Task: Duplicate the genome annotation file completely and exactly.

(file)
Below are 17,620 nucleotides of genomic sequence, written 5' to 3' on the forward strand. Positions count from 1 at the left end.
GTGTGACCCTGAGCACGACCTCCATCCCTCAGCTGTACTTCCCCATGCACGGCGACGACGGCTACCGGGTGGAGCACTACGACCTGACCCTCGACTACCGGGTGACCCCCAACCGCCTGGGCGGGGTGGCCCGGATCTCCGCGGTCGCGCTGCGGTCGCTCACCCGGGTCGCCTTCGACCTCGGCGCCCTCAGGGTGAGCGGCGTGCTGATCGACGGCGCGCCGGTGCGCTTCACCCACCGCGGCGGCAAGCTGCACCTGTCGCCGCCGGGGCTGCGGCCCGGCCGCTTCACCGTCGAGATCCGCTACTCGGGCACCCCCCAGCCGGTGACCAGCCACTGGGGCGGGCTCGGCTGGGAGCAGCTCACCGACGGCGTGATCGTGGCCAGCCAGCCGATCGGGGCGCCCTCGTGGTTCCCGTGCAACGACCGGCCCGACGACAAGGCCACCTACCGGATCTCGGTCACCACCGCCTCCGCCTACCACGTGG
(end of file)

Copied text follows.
Below are 17,620 nucleotides of genomic sequence, written 5' to 3' on the forward strand. Positions count from 1 at the left end.
GTGTGACCCTGAGCACGACCTCCATCCCTCAGCTGTACTTCCCCATGCACGGCGACGACGGCTACCGGGTGGAGCACTACGACCTGACCCTCGACTACCGGGTGACCCCCAACCGCCTGGGCGGGGTGGCCCGGATCTCCGCGGTCGCGCTGCGGTCGCTCACCCGGGTCGCCTTCGACCTCGGCGCCCTCAGGGTGAGCGGCGTGCTGATCGACGGCGCGCCGGTGCGCTTCACCCACCGCGGCGGCAAGCTGCACCTGTCGCCGCCGGGGCTGCGGCCCGGCCGCTTCACCGTCGAGATCCGCTACTCGGGCACCCCCCAGCCGGTGACCAGCCACTGGGGCGGGCTCGGCTGGGAGCAGCTCACCGACGGCGTGATCGTGGCCAGCCAGCCGATCGGGGCGCCCTCGTGGTTCCCGTGCAACGACCGGCCCGACGACAAGGCCACCTACCGGATCTCGGTCACCACCGCCTCCGCCTACCACGTGG